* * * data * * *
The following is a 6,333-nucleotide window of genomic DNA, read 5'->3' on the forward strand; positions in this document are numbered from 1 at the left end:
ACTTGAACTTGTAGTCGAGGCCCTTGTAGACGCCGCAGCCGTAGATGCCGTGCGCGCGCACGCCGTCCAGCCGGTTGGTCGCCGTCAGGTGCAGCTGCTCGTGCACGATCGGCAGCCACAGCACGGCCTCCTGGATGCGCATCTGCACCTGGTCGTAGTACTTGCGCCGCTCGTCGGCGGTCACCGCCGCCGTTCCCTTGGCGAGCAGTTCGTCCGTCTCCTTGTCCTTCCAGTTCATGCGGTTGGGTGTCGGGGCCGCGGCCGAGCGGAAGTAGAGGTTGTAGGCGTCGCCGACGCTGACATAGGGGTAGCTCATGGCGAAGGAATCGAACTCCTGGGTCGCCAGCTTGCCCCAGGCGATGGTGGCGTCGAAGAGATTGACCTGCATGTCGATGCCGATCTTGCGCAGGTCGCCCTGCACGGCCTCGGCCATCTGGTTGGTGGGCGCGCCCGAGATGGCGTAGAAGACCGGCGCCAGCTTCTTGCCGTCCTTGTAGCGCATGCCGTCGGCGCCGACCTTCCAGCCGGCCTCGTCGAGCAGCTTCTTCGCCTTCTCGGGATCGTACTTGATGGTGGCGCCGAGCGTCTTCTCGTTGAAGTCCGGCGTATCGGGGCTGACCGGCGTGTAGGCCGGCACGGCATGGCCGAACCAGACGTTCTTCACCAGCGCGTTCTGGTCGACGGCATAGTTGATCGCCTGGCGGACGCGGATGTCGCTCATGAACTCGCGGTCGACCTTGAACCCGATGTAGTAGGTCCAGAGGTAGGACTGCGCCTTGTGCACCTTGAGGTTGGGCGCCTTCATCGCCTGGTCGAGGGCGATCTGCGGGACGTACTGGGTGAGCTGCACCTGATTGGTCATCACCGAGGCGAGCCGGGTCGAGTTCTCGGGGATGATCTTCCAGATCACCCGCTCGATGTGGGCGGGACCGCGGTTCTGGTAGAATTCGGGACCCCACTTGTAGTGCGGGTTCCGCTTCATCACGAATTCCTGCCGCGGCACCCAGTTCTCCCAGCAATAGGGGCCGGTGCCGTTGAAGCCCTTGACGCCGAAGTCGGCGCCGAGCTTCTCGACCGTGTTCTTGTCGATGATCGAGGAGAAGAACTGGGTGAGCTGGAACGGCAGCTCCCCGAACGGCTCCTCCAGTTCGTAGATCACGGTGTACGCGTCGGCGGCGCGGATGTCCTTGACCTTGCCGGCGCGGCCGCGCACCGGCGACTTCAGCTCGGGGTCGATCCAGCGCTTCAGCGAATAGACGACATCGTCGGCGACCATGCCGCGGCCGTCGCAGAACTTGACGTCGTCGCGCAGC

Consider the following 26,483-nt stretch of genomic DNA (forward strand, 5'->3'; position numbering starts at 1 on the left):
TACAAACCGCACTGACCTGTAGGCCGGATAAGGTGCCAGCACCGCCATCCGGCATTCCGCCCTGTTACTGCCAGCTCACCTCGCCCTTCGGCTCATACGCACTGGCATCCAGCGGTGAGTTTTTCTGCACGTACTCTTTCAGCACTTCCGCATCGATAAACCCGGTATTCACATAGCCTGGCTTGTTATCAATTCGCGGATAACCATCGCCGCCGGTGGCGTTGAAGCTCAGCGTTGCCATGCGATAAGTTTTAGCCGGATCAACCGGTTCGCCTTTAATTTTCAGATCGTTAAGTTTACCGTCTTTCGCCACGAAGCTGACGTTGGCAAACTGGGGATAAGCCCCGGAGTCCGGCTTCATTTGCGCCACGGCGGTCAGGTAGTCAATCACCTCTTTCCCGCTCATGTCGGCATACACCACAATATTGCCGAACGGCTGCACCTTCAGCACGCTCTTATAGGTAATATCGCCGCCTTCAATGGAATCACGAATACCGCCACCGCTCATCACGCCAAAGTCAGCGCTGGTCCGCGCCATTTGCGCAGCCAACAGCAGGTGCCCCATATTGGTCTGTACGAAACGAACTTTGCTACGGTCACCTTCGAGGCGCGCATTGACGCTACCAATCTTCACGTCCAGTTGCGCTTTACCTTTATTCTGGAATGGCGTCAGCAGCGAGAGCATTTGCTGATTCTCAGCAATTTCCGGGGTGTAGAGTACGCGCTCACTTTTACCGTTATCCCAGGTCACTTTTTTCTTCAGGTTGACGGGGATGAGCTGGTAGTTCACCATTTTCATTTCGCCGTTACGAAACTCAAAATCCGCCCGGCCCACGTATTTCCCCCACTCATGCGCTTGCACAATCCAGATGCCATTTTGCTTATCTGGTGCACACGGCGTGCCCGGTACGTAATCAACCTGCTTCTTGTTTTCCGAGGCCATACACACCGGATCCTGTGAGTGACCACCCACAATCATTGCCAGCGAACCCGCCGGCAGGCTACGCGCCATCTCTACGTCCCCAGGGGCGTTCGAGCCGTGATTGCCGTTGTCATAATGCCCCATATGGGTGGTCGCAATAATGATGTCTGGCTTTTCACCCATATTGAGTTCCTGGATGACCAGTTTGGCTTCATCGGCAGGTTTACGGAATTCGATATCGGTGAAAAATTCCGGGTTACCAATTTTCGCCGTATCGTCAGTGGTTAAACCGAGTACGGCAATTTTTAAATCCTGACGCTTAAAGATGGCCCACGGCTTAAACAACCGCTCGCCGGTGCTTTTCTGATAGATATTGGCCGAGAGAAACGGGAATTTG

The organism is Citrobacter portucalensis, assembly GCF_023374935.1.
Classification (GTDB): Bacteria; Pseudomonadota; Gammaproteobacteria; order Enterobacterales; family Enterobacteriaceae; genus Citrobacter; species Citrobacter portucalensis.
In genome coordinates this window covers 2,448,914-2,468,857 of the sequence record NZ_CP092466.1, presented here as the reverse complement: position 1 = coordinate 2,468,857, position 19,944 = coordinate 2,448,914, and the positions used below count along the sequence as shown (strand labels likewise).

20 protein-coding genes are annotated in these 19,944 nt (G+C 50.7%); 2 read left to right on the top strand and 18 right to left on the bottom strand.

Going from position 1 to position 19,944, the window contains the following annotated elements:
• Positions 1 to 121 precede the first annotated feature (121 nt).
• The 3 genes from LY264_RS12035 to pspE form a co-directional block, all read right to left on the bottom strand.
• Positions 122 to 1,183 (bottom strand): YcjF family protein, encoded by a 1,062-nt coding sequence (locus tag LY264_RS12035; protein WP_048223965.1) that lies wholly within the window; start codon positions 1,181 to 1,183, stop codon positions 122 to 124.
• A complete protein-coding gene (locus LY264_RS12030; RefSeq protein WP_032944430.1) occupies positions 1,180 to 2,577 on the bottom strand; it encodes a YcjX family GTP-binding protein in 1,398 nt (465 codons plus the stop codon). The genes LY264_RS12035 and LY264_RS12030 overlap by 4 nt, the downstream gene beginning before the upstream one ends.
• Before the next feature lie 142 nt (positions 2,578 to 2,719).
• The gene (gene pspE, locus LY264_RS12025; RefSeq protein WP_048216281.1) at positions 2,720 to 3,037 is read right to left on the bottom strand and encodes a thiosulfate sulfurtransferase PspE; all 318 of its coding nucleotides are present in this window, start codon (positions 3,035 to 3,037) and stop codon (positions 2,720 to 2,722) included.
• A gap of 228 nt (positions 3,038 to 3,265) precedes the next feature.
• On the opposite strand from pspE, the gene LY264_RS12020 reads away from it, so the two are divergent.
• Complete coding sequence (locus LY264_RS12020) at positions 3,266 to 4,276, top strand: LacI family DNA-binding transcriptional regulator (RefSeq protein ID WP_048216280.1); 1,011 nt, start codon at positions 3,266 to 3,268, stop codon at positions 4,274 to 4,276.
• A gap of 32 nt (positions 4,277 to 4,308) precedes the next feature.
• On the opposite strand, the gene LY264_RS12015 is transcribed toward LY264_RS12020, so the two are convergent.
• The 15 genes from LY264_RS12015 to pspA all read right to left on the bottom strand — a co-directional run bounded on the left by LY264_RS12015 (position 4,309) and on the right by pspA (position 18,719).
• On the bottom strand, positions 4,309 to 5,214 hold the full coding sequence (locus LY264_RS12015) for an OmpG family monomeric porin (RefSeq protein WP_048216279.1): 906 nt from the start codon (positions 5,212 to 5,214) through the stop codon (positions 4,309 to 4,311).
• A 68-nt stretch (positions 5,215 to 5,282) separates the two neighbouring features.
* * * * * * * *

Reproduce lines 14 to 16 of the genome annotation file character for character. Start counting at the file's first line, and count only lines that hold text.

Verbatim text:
• Before the next feature lie 142 nt (positions 2,578 to 2,719).
• The gene (gene pspE, locus LY264_RS12025; RefSeq protein WP_048216281.1) at positions 2,720 to 3,037 is read right to left on the bottom strand and encodes a thiosulfate sulfurtransferase PspE; all 318 of its coding nucleotides are present in this window, start codon (positions 3,035 to 3,037) and stop codon (positions 2,720 to 2,722) included.
• A gap of 228 nt (positions 3,038 to 3,265) precedes the next feature.